CTC Can Grant Accreditation, Deny Accreditation, or Issue Stipulations. If CTC determines a program has met its standards, it accredits the program. The CTC also can grant accreditation with stipulations, which require a program to submit additional documentation or make modifications to address CTC’s concerns. The commission issues three types of stipulations, in order of increasing severity: technical, major, and probationary. Technical stipulations tend to be relatively minor (such as providing only one field placement instead of two, as is required for some credential programs). Major stipulations are issued when several standards are not met, impacting program quality and requiring a revisit from CTC (such as failing to assign a supervisor to each candidate during a required internship). Probationary stipulations are issued when numerous standards are not met, impacting program quality and requiring a revisit, additional documentation, and 60–day progress reports (such as a lack of adequate staff, technology, or office space). From 2008–09 through 2012–13, CTC issued stipulations for 33 institutions (or about one–fifth of all institutions reviewed during that time). Of these stipulations, about 80 percent were technical, 15 percent major, and the remainder probationary. If any identified concerns are not addressed within one year, CTC can deny accreditation. Programs typically rectify any issues identified by CTC within one year, unless CTC grants an extension. In the last ten years, CTC has not denied accreditation to any teacher preparation institution or program.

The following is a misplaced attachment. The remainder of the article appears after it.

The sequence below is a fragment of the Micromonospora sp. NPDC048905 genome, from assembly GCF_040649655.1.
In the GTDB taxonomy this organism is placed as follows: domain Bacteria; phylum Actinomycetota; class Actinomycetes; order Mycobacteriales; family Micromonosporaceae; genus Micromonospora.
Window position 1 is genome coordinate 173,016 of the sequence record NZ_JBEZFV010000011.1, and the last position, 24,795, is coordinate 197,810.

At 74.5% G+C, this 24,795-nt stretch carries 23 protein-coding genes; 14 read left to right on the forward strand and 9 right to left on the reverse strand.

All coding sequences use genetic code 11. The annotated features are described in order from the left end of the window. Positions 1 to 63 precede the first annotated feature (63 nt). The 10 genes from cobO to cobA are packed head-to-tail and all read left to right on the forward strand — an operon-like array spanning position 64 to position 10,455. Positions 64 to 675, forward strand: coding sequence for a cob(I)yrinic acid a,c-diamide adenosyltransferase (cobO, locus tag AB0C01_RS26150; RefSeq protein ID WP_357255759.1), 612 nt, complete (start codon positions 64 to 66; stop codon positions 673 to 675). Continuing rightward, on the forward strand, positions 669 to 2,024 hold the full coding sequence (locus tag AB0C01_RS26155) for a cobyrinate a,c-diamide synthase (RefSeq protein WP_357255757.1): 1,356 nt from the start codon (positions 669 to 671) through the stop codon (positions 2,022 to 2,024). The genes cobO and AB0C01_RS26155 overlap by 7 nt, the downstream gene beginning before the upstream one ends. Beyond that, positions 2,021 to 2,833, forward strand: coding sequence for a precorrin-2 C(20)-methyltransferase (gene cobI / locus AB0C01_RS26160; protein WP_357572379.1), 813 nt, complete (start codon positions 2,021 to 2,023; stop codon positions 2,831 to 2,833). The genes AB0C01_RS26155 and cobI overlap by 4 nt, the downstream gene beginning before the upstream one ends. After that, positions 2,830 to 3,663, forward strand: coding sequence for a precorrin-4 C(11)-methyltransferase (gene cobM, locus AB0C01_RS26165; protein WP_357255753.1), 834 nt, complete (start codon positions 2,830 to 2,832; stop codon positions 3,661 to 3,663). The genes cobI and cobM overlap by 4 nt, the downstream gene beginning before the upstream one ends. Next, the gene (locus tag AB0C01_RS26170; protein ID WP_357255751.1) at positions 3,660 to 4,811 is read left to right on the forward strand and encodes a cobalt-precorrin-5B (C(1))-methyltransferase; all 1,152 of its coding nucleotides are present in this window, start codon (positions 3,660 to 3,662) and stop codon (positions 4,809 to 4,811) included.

CTC Suspended Accreditation Site Visits in 2012–13 Because of Budget Challenges. Because of limited funding, CTC suspended site visits in 2012–13 as well as certain other accreditation activities (such as training the volunteers who review accreditation documents). The commission resumed site visits in 2013–14. During 2013–14, it plans to visit the 35 existing teacher preparation programs that were expected to have a site visit last year.

CTC Authorized to Charge for Some Accreditation Activities. Chapter 48, Statutes of 2013 (AB 86, Committee on Budget), allows CTC to recover costs for (1) accreditation of new teacher preparation programs and (2) extraordinary activities (such as additional site visits and document reviews) it conducts when a program does not meet all accreditation standards. The fees for new programs range from $1,000 to $2,000, while fees for programs that do not meet CTC’s standards range from $500 to $3,000. The CTC projects it will collect about $50,000 in revenue from the new accreditation fees during 2013–14. This estimate is revised down from the initial budgeted amount of $200,000 because CTC was not able to implement the new fees until later than expected.